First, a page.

When Hugh White settled the town of Whitesboro, N.Y., circa 1784, one of his first orders of business was to win the respect of the Native Americans inhabiting the area.
According to the official account by the village, population 3,772, White challenged the local Oneida chief to a wrestling match, a friendly gesture common in those days. Another account has White accepting the chief’s challenge.
Nevertheless, the two commenced to wrestling in a match truncated by the chief tripping and White falling on top of him.
According to the village website, “When the Indian finally rose, he shrugged his shoulders and was said to have muttered, ‘Ugh, you good fellow too much.’ Hugh White became a hero in the eyes of the Oneida Indians.
“This incident made more manifest the respect of the Indian for White. In all ways, White dealt fairly with the Oneida tribe and gained their confi dence, which brought about goodwill.”
That goodwill has not carried through for some, judging from the controversy generated by the Whitesboro city seal. The seal originated in 1883 and depicted the match with White prevailing. Unfortunately, some took off ense of the image wherein White had his hands around the chief’s neck as the chief is falling backward to the ground.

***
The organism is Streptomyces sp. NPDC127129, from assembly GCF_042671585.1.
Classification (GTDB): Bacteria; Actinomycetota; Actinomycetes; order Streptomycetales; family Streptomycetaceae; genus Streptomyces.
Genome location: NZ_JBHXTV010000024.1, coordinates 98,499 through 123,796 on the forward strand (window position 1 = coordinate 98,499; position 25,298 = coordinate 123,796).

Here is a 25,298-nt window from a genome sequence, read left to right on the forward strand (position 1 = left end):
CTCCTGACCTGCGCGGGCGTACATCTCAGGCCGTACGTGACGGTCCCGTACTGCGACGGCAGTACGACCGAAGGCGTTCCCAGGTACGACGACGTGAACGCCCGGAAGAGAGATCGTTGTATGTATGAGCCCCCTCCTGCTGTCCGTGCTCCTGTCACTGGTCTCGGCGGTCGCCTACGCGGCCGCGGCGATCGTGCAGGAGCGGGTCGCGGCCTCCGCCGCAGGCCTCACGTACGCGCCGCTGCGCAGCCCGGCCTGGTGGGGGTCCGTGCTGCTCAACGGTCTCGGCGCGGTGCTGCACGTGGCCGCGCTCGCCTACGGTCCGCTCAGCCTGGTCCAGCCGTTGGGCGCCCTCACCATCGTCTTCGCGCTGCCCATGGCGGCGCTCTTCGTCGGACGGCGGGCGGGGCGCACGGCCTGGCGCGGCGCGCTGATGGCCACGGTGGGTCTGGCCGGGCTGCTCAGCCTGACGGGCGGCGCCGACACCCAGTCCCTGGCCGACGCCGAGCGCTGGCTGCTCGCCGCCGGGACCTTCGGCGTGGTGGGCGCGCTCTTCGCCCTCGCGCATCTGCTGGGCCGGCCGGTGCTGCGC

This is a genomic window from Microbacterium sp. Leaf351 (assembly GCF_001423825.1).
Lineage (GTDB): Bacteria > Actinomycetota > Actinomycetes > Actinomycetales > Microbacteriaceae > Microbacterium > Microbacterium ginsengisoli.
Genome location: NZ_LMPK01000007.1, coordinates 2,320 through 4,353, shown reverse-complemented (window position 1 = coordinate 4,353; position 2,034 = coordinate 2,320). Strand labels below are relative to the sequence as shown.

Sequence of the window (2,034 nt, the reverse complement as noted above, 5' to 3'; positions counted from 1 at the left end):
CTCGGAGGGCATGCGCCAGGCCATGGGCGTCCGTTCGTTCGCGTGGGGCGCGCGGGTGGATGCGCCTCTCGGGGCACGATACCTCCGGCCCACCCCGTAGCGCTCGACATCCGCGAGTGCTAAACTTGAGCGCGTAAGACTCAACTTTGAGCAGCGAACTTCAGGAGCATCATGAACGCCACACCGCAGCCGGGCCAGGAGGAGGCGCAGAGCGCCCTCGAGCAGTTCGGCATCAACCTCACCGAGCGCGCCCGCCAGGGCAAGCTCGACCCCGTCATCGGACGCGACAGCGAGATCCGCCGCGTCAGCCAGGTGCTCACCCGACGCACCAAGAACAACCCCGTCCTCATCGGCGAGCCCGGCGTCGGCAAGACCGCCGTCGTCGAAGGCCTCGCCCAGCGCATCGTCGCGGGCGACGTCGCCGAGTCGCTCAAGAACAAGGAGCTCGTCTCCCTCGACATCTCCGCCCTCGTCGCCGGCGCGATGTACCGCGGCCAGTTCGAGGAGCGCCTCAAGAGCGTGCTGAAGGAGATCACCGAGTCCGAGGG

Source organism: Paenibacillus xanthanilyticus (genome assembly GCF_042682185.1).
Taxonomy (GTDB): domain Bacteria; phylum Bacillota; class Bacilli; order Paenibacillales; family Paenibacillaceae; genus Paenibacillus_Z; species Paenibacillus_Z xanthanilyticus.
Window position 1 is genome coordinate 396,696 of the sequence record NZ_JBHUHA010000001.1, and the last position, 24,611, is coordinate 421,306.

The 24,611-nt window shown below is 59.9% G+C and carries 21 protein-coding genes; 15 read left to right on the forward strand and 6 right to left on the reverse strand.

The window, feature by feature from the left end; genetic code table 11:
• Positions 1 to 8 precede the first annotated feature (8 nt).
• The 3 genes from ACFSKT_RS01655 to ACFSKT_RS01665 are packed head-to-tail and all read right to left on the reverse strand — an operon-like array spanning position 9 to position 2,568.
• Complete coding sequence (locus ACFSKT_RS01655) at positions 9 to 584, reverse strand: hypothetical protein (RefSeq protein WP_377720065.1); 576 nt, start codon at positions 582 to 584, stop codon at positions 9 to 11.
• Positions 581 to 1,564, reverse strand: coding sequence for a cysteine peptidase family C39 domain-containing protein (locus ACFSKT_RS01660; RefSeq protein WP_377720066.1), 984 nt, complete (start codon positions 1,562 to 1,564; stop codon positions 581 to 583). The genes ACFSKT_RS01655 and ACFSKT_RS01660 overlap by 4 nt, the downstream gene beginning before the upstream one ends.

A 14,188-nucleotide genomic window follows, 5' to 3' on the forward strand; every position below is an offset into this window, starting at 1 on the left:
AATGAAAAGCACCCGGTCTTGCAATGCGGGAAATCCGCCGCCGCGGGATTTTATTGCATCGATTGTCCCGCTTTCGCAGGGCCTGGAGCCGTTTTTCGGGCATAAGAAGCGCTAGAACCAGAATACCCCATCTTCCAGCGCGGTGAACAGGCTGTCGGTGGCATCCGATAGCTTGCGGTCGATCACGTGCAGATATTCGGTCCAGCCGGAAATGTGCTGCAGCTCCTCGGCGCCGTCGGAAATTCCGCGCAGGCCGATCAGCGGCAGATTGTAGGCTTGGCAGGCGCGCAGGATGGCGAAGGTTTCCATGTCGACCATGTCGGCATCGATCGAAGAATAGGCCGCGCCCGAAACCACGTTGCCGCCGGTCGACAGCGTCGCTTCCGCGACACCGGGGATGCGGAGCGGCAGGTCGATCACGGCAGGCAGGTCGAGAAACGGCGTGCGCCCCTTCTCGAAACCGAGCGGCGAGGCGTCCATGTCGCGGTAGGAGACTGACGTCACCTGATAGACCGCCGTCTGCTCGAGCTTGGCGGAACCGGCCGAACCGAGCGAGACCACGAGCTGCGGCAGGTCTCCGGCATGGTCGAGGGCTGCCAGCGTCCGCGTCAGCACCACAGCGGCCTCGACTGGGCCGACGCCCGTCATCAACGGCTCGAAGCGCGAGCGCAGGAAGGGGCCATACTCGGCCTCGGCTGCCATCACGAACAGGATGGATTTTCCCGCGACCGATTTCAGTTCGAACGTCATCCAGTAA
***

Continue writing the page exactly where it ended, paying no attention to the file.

In response to a lawsuit filed by a Native American group, the seal was slightly modified in 1970 to show the settler’s hands on the Indian’s shoulders.
The controversy reemerged into the national spotlight in the summer of 2015 when the racially motivated killing of nine parishioners in a Charleston, S.C., black church reignited scrutiny into municipal symbols, flags and seals.
Opponents of the Whitesboro seal circulated a petition branding the image as hateful and demeaning.
Mayor Patrick O’Connor defended the seal, which, he said, was “not meant to be racist, derogatory or violent in any way, shape or form.” He called it “a very accurate depiction” of a historical event, but conceded, “If people looked at the seal and went with an opinion based solely on what they’re looking at, I could understand why people would have concern about it.”
So he called for a vote of the town’s residents whether to keep the seal. In a nonbinding referendum conducted Jan. 11, 2016, the villagers voted 157-55 to keep the seal.
Social media exploded in outrage over the “insensitive” results, and Mayor O’Connor agreed to meet with various Native American organizations to discuss replacing the seal. To date, however, the seal has not been changed.